Remember dot matrix printers in the 80s? You might be surprised to know you can still buy them. Here's what you use them for.
If you were an office worker during the eighties, the skrrrt-skrrt-skrrt of a dot matrix printer will probably be as much a part of your memories of working life as telephones that rang rather than trilled and people that smoked at their desks.
It's with interest then, that we received a press release this week from Epson announcing two new dot-matrix printers, the LX-350 and the LQ-350.
Priced at $449 and $549 respectively, these two printers are a bit more expensive than comparable inkjets, but power consumption is comparable and ribbons cost less per page than ink tanks.
So why would you buy a dot matrix printer?
Various dot matrix printers for sale on the Harris Technology web site
While inkjet, laser and similar technologies took over decades ago, there is still a market for dot-matrix printers. New models are still being released.
For those unfamiliar with the term, a dot-matrix printer has a printhead that drives an array of needles onto an inked ribbon, transferring a series of dots of ink to the paper. As with an inkjet, these dots can be arranged to form characters or graphics.
The main reason why people still buy dot-matrix printers is that because they use an impact technology they can be used with multipart forms. The pressure of the needle against the ribbon is transferred through the top copy to the carbon paper or carbonless paper beneath it.
While this was once the standard way of getting multiple copies, only specialised uses remain. Here are a couple:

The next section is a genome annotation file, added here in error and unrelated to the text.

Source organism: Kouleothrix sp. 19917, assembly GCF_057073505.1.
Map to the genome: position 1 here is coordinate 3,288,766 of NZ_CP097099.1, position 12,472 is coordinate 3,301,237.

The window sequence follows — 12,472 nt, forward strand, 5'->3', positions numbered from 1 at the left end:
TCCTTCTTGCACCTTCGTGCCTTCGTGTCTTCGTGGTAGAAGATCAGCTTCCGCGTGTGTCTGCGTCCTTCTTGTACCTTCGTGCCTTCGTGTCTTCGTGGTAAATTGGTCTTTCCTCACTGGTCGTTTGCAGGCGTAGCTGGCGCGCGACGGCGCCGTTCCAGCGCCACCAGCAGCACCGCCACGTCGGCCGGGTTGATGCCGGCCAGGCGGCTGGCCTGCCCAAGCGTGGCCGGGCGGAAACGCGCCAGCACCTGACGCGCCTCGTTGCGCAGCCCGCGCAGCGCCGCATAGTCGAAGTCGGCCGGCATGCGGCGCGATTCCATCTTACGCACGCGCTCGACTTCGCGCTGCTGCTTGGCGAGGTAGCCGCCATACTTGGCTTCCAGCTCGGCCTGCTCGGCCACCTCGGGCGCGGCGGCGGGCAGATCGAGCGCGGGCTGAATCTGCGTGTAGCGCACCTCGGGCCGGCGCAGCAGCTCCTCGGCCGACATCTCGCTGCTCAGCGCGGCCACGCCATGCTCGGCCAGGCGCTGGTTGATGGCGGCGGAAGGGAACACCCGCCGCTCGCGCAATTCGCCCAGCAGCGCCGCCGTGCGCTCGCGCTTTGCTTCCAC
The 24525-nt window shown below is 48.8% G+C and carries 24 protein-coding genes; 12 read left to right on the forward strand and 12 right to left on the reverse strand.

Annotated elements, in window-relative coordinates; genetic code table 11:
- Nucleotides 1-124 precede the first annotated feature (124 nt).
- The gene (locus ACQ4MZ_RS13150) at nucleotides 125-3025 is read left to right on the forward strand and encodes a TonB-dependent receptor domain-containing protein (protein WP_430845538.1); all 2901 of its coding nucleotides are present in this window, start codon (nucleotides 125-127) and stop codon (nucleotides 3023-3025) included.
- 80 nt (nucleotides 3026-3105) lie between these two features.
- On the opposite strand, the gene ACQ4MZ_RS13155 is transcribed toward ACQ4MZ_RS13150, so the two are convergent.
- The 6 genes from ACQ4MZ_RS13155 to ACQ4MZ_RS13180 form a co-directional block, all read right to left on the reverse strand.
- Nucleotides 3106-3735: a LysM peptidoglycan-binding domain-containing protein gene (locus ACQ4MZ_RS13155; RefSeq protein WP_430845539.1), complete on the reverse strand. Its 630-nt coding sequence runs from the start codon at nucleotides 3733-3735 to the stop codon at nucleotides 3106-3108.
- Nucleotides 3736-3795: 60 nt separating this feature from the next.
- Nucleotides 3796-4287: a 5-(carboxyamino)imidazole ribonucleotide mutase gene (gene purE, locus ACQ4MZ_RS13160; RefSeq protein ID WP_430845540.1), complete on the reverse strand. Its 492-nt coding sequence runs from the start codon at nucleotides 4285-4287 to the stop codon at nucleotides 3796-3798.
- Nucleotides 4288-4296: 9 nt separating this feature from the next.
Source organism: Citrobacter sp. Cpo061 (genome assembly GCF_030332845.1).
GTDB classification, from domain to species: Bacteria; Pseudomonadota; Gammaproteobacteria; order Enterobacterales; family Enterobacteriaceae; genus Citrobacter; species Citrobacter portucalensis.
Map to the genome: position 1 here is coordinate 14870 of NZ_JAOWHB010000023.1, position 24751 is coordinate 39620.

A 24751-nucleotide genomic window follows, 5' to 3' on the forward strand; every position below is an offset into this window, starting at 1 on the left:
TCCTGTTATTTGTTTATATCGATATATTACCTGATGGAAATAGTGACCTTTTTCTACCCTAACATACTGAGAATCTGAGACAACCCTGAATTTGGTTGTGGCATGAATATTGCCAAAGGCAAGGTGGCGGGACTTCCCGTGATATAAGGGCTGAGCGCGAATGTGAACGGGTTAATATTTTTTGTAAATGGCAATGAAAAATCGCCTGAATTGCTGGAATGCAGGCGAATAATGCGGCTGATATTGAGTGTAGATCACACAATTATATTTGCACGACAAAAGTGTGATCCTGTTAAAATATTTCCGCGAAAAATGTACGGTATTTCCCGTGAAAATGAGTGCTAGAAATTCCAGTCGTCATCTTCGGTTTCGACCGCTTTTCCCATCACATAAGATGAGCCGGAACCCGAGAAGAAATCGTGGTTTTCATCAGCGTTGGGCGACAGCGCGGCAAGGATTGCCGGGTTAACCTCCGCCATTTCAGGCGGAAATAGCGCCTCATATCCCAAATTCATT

Use 1: Multipart waybills
One of the more common is printing addresses and other details on the multipart "waybills"
still used by some freight and courier companies.
Although as they increase their own use of IT (for example, by allowing customers to book online) there is a trend towards printing multiple copies sequentially rather than simultaneously.
Use 2: Secure payslips
Another application is the production of 'secure payslips.' Two sheets of paper are glued together around the edges at the factory, and most of the top surface is pre-printed with a pattern that makes it practically impossible to read anything subsequently printed on it.
A small area left blank for the employee's name and address or department. The use of carbonless paper means everything impact-printed onto the form is transferred to the second copy. When the employee receives their payslip, they tear off the edges revealing the previously concealed details.
This approach avoids the need to stuff payslips into envelopes, but it too is being superseded by 'self-service' technology were employees are able to view and necessary print their own payslips from a web interface, and by sending payslips by email.